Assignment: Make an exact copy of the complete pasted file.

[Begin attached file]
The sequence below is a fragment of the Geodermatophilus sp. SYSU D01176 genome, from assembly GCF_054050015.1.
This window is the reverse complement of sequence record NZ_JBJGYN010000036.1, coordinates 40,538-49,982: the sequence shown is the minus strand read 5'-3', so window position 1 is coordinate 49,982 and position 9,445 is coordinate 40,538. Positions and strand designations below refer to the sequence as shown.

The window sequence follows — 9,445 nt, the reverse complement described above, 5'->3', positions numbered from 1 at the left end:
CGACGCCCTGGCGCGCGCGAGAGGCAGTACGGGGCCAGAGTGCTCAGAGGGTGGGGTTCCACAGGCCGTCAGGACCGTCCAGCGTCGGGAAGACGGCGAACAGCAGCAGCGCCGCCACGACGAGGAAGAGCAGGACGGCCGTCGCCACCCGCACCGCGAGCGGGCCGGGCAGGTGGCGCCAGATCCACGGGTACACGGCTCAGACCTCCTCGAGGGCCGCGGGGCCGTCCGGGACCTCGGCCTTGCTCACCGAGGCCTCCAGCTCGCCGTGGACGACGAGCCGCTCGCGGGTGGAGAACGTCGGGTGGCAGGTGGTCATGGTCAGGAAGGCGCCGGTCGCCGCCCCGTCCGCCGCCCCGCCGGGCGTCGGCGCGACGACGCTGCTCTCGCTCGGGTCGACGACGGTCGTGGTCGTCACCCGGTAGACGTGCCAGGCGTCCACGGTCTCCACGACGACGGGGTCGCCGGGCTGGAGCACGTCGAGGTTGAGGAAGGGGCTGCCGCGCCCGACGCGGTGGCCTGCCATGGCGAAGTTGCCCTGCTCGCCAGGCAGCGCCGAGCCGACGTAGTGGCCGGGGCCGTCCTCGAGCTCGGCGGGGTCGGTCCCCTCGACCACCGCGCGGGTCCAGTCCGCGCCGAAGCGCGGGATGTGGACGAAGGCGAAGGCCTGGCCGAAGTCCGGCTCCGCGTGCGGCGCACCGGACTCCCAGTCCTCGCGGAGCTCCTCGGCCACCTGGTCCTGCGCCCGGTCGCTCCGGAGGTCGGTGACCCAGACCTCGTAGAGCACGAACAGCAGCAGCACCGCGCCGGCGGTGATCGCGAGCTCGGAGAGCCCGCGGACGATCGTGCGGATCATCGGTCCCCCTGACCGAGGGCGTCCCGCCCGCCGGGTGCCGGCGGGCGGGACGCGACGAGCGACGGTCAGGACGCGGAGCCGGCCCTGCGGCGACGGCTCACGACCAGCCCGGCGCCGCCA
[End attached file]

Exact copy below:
The sequence below is a fragment of the Geodermatophilus sp. SYSU D01176 genome, from assembly GCF_054050015.1.
This window is the reverse complement of sequence record NZ_JBJGYN010000036.1, coordinates 40,538-49,982: the sequence shown is the minus strand read 5'-3', so window position 1 is coordinate 49,982 and position 9,445 is coordinate 40,538. Positions and strand designations below refer to the sequence as shown.

The window sequence follows — 9,445 nt, the reverse complement described above, 5'->3', positions numbered from 1 at the left end:
CGACGCCCTGGCGCGCGCGAGAGGCAGTACGGGGCCAGAGTGCTCAGAGGGTGGGGTTCCACAGGCCGTCAGGACCGTCCAGCGTCGGGAAGACGGCGAACAGCAGCAGCGCCGCCACGACGAGGAAGAGCAGGACGGCCGTCGCCACCCGCACCGCGAGCGGGCCGGGCAGGTGGCGCCAGATCCACGGGTACACGGCTCAGACCTCCTCGAGGGCCGCGGGGCCGTCCGGGACCTCGGCCTTGCTCACCGAGGCCTCCAGCTCGCCGTGGACGACGAGCCGCTCGCGGGTGGAGAACGTCGGGTGGCAGGTGGTCATGGTCAGGAAGGCGCCGGTCGCCGCCCCGTCCGCCGCCCCGCCGGGCGTCGGCGCGACGACGCTGCTCTCGCTCGGGTCGACGACGGTCGTGGTCGTCACCCGGTAGACGTGCCAGGCGTCCACGGTCTCCACGACGACGGGGTCGCCGGGCTGGAGCACGTCGAGGTTGAGGAAGGGGCTGCCGCGCCCGACGCGGTGGCCTGCCATGGCGAAGTTGCCCTGCTCGCCAGGCAGCGCCGAGCCGACGTAGTGGCCGGGGCCGTCCTCGAGCTCGGCGGGGTCGGTCCCCTCGACCACCGCGCGGGTCCAGTCCGCGCCGAAGCGCGGGATGTGGACGAAGGCGAAGGCCTGGCCGAAGTCCGGCTCCGCGTGCGGCGCACCGGACTCCCAGTCCTCGCGGAGCTCCTCGGCCACCTGGTCCTGCGCCCGGTCGCTCCGGAGGTCGGTGACCCAGACCTCGTAGAGCACGAACAGCAGCAGCACCGCGCCGGCGGTGATCGCGAGCTCGGAGAGCCCGCGGACGATCGTGCGGATCATCGGTCCCCCTGACCGAGGGCGTCCCGCCCGCCGGGTGCCGGCGGGCGGGACGCGACGAGCGACGGTCAGGACGCGGAGCCGGCCCTGCGGCGACGGCTCACGACCAGCCCGGCGCCGCCA